Tea pickers working in the field in Rwanda.
Photo: IFAD/Susan Beccio

The four Ps – a market-led development for smallholders

How to sustainably and profitably link smallholders to agribusiness operators and markets? This question has always been central among development practitioners and policy makers. Public-private partnerships – complemented by a fourth “P”, the producers – are increasingly seen as a tool to enable smallholder’s market access. But how must they be designed to ensure that farmers are more than mere suppliers of raw material depending on the decisions of agribusiness operators? Based on lessons learned from its projects, the International Fund for Agricultural Development (IFAD) identified a number of enabling factors to ensure the development impact of agricultural public-private-producer partnerships (4Ps).

The 4P approach goes beyond conventional public-private partnership (PPP) as it implies considering smallholders as respected partners and not just suppliers of a private company. In fact, a 4P requires truly win-win cooperation between a government, business agents and small-scale producers to reach a common goal by sharing competencies, resources, risks and benefits. For example, in a typical 4P, while producers commit to producing according to market requirements (in terms of quality and volumes), the private partner agrees to pay a fair and transparent price and sometimes to provide technical support, and the public sector ensures complementary investments in infrastructure or public services.

Success factors

How to set up an effective and successful 4P from a development point of view? An IFAD-commissioned study executed by the Institute of Development Studies (IDS) of the University of Sussex addresses this question. Through the analysis of results and lessons from case studies in Ghana, Indonesia, Rwanda and Uganda (see Box below), IDS was able to identify a number of enabling factors to ensure the development impact of agricultural 4Ps. Below we will refer to some of them.

The first critical factor for the success of a 4P is to correctly define its rationale and underlying assumption at the outset. The key questions at this stage are: “What is the main constraint to overcome?” and “How will working with the private sector overcome this constraint?” Equally important is to be explicit about assumptions being made and why these are justified as part of a theory of change of the 4P considering whether the interests of all actors can be aligned towards a shared vision and they have incentives to contribute to the long-term success of the 4P. The case study in Indonesia shows how different perceptions between the public and the private sector not fully addressed at the 4P initial stage led to different expectations about the reciprocal role in the provision of technical assistance and extension services to target cocoa farmers. The IFAD-funded project partnered with Mars, a major cocoa buyer world-wide and in the region, to establish Cocoa Development Centres (CDCs) and Village Cocoa Centres (VCCs) for training on improved cocoa management techniques based on a model piloted by the company in South Sulawesi. Mars provided the technology package and gave the initial training which was replicated by the project for a number of lead farmers and public extension officers. Unfortunately, extension agents lacked incentives to specialise in cocoa, while the level of training provided was not sufficient to transform farmers into extension agents. As a result, demand for services of Mars agents remained too high for their actual delivery capacity. Ultimately, this resulted in less than optimal results.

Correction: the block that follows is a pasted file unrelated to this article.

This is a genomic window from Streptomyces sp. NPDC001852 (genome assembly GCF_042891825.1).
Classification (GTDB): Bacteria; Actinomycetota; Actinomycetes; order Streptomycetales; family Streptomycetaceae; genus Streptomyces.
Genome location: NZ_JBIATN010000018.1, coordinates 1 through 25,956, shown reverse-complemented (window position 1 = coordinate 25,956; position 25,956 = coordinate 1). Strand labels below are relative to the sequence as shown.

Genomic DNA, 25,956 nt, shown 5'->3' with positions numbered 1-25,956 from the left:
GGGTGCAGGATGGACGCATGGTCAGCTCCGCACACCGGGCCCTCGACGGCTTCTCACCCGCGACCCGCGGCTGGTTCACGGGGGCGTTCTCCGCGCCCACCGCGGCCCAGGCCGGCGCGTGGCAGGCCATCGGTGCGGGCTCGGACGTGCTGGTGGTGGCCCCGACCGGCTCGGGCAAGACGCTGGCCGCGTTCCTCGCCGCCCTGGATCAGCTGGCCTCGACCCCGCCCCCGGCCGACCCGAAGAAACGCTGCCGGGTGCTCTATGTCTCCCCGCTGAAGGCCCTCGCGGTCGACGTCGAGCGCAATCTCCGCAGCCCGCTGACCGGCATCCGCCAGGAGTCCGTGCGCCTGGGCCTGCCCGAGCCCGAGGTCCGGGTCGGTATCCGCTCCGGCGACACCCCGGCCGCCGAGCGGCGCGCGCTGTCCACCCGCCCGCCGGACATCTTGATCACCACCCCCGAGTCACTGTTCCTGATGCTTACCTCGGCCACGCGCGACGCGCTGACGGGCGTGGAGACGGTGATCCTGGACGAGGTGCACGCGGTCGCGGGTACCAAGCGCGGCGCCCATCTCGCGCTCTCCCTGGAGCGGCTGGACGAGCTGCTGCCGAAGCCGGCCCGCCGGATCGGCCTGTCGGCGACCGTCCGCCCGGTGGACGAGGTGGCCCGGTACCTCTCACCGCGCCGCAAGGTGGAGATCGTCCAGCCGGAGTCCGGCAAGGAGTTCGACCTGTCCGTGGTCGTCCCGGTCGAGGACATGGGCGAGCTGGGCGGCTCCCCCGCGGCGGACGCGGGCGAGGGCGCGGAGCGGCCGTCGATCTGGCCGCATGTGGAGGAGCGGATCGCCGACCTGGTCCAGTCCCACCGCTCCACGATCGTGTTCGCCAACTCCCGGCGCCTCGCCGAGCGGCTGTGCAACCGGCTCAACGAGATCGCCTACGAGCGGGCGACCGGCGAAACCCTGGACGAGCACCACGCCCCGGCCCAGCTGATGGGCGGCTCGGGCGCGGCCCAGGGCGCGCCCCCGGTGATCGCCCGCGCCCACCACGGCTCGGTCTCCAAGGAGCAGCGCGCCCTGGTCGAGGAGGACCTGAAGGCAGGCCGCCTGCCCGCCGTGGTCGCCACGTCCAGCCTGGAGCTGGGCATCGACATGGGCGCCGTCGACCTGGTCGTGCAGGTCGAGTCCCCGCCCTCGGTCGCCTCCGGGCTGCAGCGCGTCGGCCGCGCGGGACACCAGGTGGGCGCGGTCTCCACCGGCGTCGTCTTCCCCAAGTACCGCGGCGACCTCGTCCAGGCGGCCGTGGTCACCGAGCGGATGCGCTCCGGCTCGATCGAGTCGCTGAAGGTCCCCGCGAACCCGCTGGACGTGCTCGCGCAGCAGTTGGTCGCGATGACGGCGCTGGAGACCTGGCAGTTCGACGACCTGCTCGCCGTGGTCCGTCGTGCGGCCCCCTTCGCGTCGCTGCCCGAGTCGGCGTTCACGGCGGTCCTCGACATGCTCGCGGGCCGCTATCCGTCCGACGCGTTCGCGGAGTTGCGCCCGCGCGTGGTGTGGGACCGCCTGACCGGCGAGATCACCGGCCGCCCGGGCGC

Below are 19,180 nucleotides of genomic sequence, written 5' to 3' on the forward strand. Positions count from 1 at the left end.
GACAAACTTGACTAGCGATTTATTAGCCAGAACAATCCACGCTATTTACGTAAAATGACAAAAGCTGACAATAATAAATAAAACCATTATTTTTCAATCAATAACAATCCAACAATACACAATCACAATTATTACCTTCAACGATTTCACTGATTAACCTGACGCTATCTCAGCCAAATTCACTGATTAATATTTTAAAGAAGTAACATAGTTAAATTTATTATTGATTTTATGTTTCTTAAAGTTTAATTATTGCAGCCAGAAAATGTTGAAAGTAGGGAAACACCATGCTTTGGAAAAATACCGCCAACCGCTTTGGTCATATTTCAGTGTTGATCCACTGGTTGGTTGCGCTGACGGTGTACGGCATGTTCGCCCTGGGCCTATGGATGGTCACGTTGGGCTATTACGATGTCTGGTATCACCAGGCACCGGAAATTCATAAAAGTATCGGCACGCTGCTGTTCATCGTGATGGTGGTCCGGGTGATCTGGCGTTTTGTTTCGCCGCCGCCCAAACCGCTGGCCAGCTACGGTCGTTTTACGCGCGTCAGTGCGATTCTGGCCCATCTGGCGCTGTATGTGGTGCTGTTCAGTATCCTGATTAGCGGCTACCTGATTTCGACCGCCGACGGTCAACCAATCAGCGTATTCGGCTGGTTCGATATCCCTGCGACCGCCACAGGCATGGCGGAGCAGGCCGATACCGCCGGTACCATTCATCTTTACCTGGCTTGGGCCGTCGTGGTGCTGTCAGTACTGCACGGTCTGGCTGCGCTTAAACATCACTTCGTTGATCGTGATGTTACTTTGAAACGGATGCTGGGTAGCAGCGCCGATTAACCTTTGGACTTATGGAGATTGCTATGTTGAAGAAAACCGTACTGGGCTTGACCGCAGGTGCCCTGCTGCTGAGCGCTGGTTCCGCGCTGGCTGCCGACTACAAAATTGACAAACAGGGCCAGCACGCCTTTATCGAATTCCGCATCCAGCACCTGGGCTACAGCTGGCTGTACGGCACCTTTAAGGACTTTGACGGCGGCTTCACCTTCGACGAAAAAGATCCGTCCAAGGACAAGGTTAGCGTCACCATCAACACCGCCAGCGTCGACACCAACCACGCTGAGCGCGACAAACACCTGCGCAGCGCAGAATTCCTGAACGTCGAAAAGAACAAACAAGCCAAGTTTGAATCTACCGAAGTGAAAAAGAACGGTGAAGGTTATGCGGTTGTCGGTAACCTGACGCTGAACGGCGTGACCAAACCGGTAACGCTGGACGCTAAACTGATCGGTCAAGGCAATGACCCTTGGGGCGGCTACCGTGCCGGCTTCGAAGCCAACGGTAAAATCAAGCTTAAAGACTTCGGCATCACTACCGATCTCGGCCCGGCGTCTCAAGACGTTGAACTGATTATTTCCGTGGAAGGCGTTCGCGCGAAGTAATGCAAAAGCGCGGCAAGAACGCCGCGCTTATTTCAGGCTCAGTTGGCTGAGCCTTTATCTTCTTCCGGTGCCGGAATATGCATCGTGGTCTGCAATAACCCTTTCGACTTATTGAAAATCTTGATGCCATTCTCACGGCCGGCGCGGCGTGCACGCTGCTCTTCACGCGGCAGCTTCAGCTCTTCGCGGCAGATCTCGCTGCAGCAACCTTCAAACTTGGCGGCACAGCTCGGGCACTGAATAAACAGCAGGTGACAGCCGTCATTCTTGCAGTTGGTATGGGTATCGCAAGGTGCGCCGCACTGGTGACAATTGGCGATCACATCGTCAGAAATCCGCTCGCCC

Ensuring a clear market pull is the second success factor. This represents a fundamental paradigm shift compared with agricultural development interventions in the ‘80s and ‘90s, where the focus was mainly on productivity and production increase. Adopting a value chain approach ensures a comprehensive understanding of market opportunities for smallholders as well as the identification of potential partners at different stages of the chain (inputs provision, post-harvest handling, processing, distribution, etc.). In some cases, the 4P business model promoted is a vertical integration between producers and the lead firm. This was, for example, the case with the Uganda palm oil processing company or the Rwanda tea leaves processing factories. In vertically co-ordinated models, companies exert significant control on supply. This allows them to enforce quality standards and drive efficiency while offering farmers secure markets and, sometimes, funding to meet production targets. Other models are based on more flexible business relationships such as the case of Ghana grains buyers and aggregators. These so-called relationship-based models put emphasis on trust building, involve multiple private sector actors and provide farmers with the flexibility to change crop composition within the system.

Prioritising farmer ownership of the 4P and involvement of all partners is key. For a 4P to be successful, all partners, including smallholders, need to have a strong buy-in and understanding of roles and responsibilities that reflect priorities and interests. To do so, it is vital to involve farmers both in the design of the 4P, checking with them the viability of critical assumptions, projections and expectations which otherwise may risk to be proven wrong, as well as in the 4P governance structure. The poor maintenance of plots in Rwanda, which resulted in yields significantly below the assumptions made at the 4P design stage without consulting farmers, or side-selling of fertiliser in Uganda and maize in Ghana can be seen as indicative of weak farmer commitment and ownership alongside short-term economic pressure. Despite laudable efforts to build ownership by providing farmers with equity shares in the processing factories in Rwanda or by strengthening their voice in the governance structure in Uganda, these problems still arose.